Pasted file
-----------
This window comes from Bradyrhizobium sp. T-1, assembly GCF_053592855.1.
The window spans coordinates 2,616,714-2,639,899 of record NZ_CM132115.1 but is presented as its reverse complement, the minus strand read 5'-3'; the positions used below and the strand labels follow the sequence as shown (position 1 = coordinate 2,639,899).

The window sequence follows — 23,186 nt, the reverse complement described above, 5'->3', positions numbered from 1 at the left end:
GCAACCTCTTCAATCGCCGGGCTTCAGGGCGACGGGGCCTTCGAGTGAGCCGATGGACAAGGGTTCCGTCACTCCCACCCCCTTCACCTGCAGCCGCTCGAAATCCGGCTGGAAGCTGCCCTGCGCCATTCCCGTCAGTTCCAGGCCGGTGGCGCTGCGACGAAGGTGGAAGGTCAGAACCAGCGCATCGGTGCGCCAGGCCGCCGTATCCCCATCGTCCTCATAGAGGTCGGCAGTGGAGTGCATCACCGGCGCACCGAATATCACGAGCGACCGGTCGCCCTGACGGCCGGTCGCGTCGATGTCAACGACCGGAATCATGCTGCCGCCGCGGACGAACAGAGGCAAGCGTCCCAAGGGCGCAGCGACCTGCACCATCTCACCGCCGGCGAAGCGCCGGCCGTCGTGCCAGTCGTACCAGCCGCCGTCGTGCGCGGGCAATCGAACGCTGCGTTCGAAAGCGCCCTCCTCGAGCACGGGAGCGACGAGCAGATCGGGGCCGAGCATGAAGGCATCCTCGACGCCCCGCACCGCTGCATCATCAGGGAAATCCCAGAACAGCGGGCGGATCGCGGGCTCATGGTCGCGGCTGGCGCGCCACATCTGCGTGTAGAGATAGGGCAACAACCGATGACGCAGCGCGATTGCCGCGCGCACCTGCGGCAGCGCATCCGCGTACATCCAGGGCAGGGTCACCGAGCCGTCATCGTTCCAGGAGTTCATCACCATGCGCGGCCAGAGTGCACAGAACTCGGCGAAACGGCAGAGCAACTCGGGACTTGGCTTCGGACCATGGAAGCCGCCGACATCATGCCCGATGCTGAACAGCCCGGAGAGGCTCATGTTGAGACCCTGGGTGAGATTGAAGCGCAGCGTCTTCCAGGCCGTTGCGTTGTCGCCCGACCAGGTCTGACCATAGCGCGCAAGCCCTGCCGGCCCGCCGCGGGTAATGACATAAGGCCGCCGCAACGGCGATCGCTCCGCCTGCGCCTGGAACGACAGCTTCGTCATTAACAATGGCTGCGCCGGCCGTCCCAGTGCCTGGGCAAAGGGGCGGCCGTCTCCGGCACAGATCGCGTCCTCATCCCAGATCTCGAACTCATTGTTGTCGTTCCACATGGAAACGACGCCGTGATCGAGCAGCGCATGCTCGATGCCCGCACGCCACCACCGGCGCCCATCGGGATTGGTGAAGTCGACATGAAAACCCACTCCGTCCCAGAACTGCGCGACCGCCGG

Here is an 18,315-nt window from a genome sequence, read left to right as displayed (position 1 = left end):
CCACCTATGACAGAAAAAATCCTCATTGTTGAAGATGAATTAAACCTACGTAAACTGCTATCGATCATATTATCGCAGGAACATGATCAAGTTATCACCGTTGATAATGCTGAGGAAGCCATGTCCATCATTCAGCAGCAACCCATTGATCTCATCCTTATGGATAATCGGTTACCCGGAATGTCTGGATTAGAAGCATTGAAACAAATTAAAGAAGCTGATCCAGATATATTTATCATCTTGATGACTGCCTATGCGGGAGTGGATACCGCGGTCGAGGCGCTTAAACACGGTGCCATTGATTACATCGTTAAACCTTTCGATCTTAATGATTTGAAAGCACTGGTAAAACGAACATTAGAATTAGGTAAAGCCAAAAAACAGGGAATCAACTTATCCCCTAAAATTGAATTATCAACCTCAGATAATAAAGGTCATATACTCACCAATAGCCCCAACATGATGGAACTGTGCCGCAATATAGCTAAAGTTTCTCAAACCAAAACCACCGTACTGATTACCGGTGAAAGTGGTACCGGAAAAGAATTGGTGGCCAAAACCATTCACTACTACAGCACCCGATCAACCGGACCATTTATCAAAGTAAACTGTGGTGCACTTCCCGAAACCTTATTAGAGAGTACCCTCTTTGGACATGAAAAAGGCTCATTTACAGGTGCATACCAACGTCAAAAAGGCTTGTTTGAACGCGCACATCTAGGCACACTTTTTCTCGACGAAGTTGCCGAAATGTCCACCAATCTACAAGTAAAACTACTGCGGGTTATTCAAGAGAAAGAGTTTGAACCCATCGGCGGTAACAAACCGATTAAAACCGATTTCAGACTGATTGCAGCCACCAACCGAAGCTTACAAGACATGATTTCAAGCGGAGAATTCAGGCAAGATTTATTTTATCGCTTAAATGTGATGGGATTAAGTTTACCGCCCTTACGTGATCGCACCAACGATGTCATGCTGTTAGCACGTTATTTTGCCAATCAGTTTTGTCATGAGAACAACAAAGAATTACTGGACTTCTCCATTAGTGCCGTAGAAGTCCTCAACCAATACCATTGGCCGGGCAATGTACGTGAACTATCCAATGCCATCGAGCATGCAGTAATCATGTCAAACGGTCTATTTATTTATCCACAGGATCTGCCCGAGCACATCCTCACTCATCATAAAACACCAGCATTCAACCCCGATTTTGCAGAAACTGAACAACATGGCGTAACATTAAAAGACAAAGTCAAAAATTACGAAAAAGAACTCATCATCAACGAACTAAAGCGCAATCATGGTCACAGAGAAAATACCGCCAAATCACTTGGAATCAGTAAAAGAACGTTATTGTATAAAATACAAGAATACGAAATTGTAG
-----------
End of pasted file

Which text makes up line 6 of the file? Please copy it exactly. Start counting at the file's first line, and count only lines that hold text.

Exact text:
CCACCTATGACAGAAAAAATCCTCATTGTTGAAGATGAATTAAACCTACGTAAACTGCTATCGATCATATTATCGCAGGAACATGATCAAGTTATCACCGTTGATAATGCTGAGGAAGCCATGTCCATCATTCAGCAGCAACCCATTGATCTCATCCTTATGGATAATCGGTTACCCGGAATGTCTGGATTAGAAGCATTGAAACAAATTAAAGAAGCTGATCCAGATATATTTATCATCTTGATGACTGCCTATGCGGGAGTGGATACCGCGGTCGAGGCGCTTAAACACGGTGCCATTGATTACATCGTTAAACCTTTCGATCTTAATGATTTGAAAGCACTGGTAAAACGAACATTAGAATTAGGTAAAGCCAAAAAACAGGGAATCAACTTATCCCCTAAAATTGAATTATCAACCTCAGATAATAAAGGTCATATACTCACCAATAGCCCCAACATGATGGAACTGTGCCGCAATATAGCTAAAGTTTCTCAAACCAAAACCACCGTACTGATTACCGGTGAAAGTGGTACCGGAAAAGAATTGGTGGCCAAAACCATTCACTACTACAGCACCCGATCAACCGGACCATTTATCAAAGTAAACTGTGGTGCACTTCCCGAAACCTTATTAGAGAGTACCCTCTTTGGACATGAAAAAGGCTCATTTACAGGTGCATACCAACGTCAAAAAGGCTTGTTTGAACGCGCACATCTAGGCACACTTTTTCTCGACGAAGTTGCCGAAATGTCCACCAATCTACAAGTAAAACTACTGCGGGTTATTCAAGAGAAAGAGTTTGAACCCATCGGCGGTAACAAACCGATTAAAACCGATTTCAGACTGATTGCAGCCACCAACCGAAGCTTACAAGACATGATTTCAAGCGGAGAATTCAGGCAAGATTTATTTTATCGCTTAAATGTGATGGGATTAAGTTTACCGCCCTTACGTGATCGCACCAACGATGTCATGCTGTTAGCACGTTATTTTGCCAATCAGTTTTGTCATGAGAACAACAAAGAATTACTGGACTTCTCCATTAGTGCCGTAGAAGTCCTCAACCAATACCATTGGCCGGGCAATGTACGTGAACTATCCAATGCCATCGAGCATGCAGTAATCATGTCAAACGGTCTATTTATTTATCCACAGGATCTGCCCGAGCACATCCTCACTCATCATAAAACACCAGCATTCAACCCCGATTTTGCAGAAACTGAACAACATGGCGTAACATTAAAAGACAAAGTCAAAAATTACGAAAAAGAACTCATCATCAACGAACTAAAGCGCAATCATGGTCACAGAGAAAATACCGCCAAATCACTTGGAATCAGTAAAAGAACGTTATTGTATAAAATACAAGAATACGAAATTGTAG